A Day Out (1972)*** (Dr. Stephen Frears) Quite minor, if sometimes charming early piece for both director Frears and Alan Bennett (this was his first TV play). A 48 minute film about a group of male cyclists making a day trip one Sunday in 1911. While the group is made up of an interesting array of types leading to all sorts of minor conflicts, it’s a bit hard to believe this group would hang out with each other, or even know each other given the wide diversity of age, class, personalities, etc. And the coda, after WW I has stripped away the innocence of the earlier days, feels a bit forced. Not bad, just a bit dull, although it is very nicely photographed (in black and white) for a BBC show of the time.
Sunset Across the Bay (1975)**** Dr. Steven Frears/ This represents a nice step forward from “A Day Out”. This 70 minute film for the BBC follows the quiet story of an older couple as they move from Leeds to the Seaside town of Morecombe after the husband retires. Both quietly funny, and quite melancholy, the portraits of the couple is full of the kind of lovely, intimate moments and details that give us the feeling we’re watching a real couple, abetted by terrific performances by the two leads; Harry Markham and Gabrielle Daye. Both are wonderfully understated, never falling into the trap of playing ‘cute old folks’. Then young director Stephen Frears also does a terrific job at quietly modulating the piece, and creating visuals that feel cinematic, in spite of the intentionally claustrophobic nature of the tale. This marriage is complex – they two are inextricably intertwined, they need each other, but there is also a distance that has come with time and habit. That tension between love and habitual need is dealt with great subtlety. In his introduction to the piece on the BBC Box Set, Bennett makes it clear that the couple drew much from his real parents, who lived in Leeds. He also reveals that Harry Markham, who is so good, wasn’t a professional actor until very late in life, although he did a lot of amateur theater. A simple, quiet, humorous and touching portrait of growing old in a society where being old can leave you an outsider, and a prisoner of the way you’ve always done things.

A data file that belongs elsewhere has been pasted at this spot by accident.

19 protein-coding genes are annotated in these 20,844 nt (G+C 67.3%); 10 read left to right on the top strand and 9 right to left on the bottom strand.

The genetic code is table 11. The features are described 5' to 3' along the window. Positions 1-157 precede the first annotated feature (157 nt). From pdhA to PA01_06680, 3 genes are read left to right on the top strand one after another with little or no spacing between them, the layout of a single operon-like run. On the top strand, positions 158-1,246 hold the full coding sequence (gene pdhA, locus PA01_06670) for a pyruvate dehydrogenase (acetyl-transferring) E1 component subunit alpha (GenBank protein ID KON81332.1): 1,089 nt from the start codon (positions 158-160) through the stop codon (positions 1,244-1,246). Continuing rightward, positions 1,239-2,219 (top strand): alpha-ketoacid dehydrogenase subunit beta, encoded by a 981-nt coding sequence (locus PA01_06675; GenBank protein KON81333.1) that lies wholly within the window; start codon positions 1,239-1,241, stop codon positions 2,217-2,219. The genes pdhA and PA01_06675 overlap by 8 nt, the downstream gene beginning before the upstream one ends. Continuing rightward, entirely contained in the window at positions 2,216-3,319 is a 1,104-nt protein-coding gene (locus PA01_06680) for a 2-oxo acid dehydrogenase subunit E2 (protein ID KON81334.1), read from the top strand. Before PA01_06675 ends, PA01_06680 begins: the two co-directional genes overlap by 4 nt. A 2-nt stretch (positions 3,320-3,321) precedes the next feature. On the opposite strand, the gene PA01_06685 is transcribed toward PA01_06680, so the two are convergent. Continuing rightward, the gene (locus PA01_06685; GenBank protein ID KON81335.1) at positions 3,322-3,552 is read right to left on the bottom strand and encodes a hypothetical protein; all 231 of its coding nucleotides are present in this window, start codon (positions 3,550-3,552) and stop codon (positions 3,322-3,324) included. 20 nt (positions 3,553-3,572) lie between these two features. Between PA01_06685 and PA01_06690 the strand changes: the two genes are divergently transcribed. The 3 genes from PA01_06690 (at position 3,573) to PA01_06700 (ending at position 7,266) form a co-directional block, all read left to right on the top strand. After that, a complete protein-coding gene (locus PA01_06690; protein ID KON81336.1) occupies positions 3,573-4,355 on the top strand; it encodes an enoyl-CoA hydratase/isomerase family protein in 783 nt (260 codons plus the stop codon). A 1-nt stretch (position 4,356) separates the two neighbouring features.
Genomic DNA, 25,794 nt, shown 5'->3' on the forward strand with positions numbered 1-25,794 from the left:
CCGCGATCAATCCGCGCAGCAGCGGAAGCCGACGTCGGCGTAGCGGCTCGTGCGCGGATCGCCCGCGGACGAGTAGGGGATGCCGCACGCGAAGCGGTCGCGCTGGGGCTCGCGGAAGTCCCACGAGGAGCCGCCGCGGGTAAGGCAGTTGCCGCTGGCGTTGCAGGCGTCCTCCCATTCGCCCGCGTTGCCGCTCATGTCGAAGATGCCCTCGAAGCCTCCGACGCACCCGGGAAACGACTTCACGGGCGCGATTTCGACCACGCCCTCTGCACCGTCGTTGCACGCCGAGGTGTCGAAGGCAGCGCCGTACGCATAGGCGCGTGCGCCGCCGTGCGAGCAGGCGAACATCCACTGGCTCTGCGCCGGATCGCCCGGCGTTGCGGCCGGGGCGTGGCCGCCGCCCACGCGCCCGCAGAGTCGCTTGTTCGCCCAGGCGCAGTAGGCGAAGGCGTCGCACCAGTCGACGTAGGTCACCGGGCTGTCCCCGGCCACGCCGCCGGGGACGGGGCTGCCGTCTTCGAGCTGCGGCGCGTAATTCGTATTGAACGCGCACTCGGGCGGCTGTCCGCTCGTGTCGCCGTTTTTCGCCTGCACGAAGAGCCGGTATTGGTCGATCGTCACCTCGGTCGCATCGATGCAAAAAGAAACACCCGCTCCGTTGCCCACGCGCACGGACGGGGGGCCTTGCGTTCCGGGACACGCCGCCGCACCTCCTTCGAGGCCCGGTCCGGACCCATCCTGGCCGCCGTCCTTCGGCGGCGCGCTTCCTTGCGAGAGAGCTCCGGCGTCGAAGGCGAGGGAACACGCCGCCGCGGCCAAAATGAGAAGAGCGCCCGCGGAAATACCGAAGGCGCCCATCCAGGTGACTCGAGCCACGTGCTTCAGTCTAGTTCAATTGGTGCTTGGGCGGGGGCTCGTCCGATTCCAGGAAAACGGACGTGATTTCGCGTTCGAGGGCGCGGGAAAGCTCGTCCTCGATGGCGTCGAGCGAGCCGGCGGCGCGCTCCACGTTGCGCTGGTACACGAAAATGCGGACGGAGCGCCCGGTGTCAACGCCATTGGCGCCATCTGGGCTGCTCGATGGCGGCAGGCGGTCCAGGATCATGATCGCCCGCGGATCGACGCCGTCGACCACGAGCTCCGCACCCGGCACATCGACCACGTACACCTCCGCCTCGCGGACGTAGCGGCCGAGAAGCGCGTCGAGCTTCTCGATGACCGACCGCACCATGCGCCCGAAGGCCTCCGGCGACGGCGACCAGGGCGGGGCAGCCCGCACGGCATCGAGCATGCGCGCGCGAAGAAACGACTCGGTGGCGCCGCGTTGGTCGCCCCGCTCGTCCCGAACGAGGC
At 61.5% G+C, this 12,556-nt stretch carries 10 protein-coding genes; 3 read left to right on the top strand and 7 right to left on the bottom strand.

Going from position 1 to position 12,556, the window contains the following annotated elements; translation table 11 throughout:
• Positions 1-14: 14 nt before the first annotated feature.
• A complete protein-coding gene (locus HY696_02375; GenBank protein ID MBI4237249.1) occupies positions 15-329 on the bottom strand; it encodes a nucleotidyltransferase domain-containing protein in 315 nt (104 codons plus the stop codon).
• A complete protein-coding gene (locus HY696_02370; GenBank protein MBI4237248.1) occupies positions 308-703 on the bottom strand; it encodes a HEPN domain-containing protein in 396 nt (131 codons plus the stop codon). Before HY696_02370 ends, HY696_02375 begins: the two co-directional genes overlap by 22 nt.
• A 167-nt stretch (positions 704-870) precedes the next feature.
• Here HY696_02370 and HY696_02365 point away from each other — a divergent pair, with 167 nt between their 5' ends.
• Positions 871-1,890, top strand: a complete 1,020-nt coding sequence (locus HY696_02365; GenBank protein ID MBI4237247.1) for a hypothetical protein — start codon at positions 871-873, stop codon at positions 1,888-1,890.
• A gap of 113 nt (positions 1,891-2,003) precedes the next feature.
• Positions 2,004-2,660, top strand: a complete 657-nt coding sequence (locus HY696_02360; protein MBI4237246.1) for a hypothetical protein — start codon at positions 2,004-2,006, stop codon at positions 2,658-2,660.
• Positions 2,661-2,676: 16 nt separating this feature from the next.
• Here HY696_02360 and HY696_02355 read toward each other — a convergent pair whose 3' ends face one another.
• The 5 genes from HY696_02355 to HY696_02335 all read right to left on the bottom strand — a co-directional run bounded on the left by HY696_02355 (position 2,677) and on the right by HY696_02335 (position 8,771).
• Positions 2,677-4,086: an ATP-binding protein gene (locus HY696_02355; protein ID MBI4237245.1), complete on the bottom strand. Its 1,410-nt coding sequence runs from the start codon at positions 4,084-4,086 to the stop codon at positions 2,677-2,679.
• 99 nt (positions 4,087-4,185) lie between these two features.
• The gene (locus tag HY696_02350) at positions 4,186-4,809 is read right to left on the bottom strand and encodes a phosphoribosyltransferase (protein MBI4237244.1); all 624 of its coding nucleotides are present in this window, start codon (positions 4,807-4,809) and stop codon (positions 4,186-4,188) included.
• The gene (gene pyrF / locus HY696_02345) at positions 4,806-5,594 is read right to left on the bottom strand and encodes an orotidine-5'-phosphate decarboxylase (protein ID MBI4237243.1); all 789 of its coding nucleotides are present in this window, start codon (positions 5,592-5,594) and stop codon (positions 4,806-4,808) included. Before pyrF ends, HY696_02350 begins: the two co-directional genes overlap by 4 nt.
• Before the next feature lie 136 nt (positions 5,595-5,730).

A Visit From Miss Protheroe (1978) **** Dr. Steven Frears. Amusing, but slightly one-joke premise starts to wear out even in this brief 36 minute BBC film. Mrs. Profroe a self satisfied social climber goes to visit her newly retired boss. On the surface her visit is to keep him informed of what’s going on at their old place of business, but in truth she’s more interested in undermining his happiness and self-confidence. Both Hugh Lloyd and Patricia Routledge give very good performances in this very stagy, one0set piece directed by Stephen Frears. But as good a writer as Bennett is, and as well observed his dialogue and turns of phrase are, in the end, we don’t know much more at the end of the piece than we do about 5 minutes in. So most of this consists of just running variations of Miss Prothroe slowly driving poor Mr. Dodsworth crazy. With this much talent, that still leaves much to enjoy, in spite of the frustration as it slowly dawns that the piece is almost more a long comic sketch then a true play showing the best of all involved.